My love needs only a musical note, at most two, and she will begin singing the song.  Whether an old hit from years long gone, or a children’s song she learned to sing in elementary school, the lyrics are all stored somewhere in herbrain between files labeled “Novels and Short Stories” and “Movies.”

Don’t ever even consider playing a game of trivia with her.  You will surely be embarrassed.

I remember the time a group of seminary students challenged her to a game of Bible trivia.  When they began, the seminarians all had the sort of smile on their faces that only a Calvinist would understand.  When the game was over, her opponents were no longer smiling.  It never occurred to them that a mere young lady raised a Southern Baptist could humble them so.  They left with their heads bent low and their shoulders sagging.  I thought I heard one mumble something about switching to a MBA program.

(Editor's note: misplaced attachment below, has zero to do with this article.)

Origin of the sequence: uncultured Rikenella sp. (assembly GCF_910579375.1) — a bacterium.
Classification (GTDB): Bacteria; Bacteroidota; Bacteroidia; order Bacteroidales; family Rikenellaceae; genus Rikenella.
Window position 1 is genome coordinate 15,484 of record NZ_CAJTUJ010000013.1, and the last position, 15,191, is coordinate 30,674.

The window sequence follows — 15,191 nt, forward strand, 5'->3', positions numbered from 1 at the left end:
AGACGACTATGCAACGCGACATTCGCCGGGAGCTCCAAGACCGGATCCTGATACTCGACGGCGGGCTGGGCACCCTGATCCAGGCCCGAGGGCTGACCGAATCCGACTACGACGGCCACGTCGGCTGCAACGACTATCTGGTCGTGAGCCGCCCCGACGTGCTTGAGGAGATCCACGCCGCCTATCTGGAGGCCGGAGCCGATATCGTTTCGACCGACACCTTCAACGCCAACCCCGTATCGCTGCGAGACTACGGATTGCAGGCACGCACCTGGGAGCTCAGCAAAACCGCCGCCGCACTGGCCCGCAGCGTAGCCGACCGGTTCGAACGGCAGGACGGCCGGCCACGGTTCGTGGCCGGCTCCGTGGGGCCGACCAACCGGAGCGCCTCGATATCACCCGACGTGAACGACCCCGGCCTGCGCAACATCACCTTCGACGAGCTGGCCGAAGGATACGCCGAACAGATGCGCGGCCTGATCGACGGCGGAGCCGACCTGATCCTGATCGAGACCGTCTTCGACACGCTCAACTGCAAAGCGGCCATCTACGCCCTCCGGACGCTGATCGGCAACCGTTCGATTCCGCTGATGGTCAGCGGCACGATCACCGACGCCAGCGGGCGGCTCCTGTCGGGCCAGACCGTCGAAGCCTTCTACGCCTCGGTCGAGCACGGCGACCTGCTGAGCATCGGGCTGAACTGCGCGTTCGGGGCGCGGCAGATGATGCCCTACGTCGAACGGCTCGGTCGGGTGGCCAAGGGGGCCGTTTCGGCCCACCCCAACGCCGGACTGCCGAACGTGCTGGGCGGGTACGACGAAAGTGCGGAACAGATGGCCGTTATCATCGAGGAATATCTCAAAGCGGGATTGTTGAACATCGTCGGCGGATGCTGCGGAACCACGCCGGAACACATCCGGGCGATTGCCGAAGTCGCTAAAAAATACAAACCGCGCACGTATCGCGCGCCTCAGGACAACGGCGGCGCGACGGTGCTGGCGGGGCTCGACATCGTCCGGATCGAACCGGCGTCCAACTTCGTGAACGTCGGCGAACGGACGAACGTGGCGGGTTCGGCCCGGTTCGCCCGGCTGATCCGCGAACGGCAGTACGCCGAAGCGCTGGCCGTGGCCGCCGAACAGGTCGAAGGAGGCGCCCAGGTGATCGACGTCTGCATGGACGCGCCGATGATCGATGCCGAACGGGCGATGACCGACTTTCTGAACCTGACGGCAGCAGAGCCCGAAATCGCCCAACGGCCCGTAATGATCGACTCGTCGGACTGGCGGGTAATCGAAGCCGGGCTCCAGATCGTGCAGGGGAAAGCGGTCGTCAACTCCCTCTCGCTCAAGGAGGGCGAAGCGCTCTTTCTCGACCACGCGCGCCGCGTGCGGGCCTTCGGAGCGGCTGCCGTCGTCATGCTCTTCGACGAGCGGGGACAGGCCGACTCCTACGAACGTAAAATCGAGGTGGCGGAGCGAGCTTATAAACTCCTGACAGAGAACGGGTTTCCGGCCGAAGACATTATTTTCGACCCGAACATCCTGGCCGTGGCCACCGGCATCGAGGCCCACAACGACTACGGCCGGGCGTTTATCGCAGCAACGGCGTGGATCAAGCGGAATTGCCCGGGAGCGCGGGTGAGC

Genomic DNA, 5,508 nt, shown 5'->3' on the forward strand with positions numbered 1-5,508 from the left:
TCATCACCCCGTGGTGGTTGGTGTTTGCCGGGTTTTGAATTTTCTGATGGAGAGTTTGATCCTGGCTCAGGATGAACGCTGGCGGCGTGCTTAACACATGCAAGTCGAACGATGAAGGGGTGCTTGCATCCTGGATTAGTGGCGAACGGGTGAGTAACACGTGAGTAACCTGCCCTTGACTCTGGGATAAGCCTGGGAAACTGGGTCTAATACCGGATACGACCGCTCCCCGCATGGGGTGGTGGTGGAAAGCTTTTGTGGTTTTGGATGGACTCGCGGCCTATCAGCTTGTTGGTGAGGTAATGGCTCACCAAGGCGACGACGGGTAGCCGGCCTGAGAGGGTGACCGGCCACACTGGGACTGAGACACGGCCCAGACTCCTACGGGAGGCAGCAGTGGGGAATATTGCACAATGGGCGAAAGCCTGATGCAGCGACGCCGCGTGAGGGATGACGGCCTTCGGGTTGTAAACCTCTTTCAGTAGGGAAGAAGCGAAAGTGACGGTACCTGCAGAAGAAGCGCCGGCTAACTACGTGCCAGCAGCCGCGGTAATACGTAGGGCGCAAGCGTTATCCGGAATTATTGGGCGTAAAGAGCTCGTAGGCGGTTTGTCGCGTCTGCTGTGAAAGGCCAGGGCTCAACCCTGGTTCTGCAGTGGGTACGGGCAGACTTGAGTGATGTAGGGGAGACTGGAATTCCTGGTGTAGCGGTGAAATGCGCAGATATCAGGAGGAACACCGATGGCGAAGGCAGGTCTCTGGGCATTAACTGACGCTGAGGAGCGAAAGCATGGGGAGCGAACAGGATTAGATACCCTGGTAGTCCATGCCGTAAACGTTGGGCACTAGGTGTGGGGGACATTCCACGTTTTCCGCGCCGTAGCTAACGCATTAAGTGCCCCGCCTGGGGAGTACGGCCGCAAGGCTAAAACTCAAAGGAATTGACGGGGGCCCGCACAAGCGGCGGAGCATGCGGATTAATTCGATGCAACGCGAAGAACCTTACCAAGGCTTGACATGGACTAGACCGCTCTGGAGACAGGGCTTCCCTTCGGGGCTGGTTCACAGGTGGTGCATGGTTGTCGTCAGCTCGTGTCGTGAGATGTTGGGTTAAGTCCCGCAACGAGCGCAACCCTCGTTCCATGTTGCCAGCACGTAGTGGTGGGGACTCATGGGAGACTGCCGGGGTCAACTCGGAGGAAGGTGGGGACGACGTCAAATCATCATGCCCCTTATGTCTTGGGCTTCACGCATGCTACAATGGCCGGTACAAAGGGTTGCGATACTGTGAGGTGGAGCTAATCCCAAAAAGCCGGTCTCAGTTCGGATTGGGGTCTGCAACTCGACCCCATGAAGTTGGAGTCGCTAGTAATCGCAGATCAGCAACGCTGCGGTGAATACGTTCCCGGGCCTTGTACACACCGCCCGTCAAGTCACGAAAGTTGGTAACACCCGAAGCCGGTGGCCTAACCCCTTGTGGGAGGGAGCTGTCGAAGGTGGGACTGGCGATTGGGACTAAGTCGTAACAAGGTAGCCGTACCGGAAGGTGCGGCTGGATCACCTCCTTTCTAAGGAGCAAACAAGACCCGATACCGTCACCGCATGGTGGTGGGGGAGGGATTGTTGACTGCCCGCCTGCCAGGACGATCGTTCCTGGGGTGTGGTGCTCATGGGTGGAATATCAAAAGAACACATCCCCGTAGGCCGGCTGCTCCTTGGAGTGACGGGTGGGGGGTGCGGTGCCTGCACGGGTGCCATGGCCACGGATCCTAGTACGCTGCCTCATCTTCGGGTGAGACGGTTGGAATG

Of course this is all in jest, most of it, that is.

On a more serious note, today is the seventy-sixth birthday of Charlie Hardin Holley, better known as Buddy Holly.  For those who are not old enough to remember, he was one of the singer-songwriters who helped birth Rock n’ Roll during the mid-fifties.  “That’ll Be the Day” (1955) and “Peggy Sue” (1957) are perhaps his two best known recordings.

The Buddy Holly Story (album)

The Buddy Holly Story (album) (Photo credit: Wikipedia)

Buddy Holly died tragically along with two other raising rock n’ roll stars, Richie Valens and J. P. “The Big Bopper” Richardson,  on February 2, 1959,  when their small airplane crashed shortly after taking off from Mason City, Iowa.  In 1971, Don McLean wrote and recorded “American Pie,” commemorating their death as “The Day the Music Died.”

I close with an apology.  It has been more than a month since my last posting.  Other writing commitments got in the way, leaving me with little time and even less inspiration.  My goal is to do better in the future.